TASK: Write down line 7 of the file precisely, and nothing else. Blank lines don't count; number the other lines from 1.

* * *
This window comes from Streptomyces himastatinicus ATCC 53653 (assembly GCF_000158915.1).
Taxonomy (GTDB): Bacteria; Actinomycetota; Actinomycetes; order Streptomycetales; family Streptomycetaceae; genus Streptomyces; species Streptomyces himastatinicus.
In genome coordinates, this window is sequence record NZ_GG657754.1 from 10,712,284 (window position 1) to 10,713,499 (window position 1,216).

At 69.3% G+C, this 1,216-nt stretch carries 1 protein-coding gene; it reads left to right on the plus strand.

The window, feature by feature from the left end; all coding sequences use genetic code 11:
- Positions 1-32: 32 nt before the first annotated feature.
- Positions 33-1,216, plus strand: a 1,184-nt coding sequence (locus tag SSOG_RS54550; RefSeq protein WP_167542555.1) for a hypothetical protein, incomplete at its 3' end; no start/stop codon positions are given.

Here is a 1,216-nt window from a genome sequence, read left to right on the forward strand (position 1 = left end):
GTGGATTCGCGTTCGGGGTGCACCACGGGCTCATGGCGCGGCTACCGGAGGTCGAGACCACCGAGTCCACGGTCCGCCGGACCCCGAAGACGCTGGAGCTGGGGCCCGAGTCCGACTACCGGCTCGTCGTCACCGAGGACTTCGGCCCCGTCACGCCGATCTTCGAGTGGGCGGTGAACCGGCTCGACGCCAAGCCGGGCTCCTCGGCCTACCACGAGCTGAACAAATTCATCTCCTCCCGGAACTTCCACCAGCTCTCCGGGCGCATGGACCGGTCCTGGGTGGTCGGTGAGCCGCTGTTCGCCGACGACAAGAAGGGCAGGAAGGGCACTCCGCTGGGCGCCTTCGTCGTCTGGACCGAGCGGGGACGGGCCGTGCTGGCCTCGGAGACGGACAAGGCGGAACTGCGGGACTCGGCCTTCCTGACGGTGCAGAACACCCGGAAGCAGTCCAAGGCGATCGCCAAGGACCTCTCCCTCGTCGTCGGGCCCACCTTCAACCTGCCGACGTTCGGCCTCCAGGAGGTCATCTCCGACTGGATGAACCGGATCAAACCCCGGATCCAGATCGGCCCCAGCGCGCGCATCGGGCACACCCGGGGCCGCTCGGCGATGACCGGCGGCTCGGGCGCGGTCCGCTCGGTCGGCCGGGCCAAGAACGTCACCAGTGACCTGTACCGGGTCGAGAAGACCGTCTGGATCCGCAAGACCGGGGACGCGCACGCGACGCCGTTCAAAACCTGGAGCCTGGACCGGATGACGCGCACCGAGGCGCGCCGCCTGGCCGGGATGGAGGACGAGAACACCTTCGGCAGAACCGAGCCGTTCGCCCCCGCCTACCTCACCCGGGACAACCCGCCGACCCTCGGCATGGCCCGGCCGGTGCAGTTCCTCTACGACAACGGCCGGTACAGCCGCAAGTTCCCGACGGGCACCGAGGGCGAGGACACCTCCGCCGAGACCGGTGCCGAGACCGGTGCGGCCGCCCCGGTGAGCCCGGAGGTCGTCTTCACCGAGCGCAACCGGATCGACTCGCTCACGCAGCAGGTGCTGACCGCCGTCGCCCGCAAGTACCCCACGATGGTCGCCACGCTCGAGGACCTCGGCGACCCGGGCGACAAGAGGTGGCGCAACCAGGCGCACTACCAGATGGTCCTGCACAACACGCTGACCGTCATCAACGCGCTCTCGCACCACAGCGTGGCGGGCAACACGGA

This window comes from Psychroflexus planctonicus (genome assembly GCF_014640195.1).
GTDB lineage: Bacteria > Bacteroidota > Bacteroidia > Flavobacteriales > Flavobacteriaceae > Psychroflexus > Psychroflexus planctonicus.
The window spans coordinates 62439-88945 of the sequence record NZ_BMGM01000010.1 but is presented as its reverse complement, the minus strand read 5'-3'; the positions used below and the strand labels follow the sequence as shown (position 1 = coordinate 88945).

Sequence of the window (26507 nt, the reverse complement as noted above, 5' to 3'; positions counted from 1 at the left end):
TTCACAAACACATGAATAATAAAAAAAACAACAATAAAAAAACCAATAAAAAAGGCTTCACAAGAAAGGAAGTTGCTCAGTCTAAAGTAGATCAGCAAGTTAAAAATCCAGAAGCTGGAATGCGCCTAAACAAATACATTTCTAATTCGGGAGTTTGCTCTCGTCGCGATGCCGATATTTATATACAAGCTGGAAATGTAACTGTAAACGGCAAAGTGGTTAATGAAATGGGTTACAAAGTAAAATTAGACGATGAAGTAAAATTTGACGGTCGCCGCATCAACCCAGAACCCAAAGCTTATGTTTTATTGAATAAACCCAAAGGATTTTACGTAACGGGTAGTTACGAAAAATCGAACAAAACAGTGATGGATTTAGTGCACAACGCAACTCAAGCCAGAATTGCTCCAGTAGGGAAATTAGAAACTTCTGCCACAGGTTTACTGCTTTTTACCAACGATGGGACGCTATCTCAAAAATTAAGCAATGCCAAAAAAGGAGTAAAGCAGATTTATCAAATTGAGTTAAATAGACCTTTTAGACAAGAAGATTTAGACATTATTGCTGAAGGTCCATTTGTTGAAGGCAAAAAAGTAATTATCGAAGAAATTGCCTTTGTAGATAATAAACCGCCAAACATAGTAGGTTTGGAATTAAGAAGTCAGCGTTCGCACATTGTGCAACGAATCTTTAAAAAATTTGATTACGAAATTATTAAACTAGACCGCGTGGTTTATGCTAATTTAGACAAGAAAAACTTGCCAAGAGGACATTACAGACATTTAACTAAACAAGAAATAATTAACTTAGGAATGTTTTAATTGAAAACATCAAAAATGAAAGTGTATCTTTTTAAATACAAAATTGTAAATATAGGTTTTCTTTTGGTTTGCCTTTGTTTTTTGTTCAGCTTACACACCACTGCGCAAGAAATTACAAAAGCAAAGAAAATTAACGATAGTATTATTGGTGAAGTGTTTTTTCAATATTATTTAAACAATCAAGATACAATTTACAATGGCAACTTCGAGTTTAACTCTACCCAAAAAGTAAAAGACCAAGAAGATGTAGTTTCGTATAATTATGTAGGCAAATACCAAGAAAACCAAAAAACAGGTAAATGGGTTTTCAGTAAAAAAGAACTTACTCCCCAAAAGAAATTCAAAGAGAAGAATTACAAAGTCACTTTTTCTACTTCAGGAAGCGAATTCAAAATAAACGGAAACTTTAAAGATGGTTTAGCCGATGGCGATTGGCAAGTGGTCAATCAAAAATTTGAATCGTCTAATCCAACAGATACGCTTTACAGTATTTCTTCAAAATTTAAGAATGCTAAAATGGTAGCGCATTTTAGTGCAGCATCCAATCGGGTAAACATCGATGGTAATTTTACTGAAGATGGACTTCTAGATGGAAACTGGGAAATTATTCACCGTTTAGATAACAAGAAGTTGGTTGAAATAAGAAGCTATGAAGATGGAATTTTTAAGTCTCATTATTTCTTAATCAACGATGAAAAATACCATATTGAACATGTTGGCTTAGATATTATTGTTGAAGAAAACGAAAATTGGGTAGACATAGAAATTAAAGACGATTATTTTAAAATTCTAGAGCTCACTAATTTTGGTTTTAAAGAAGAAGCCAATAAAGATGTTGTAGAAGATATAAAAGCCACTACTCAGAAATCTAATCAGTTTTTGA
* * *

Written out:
- Positions 33-1,216, plus strand: a 1,184-nt coding sequence (locus tag SSOG_RS54550; RefSeq protein WP_167542555.1) for a hypothetical protein, incomplete at its 3' end; no start/stop codon positions are given.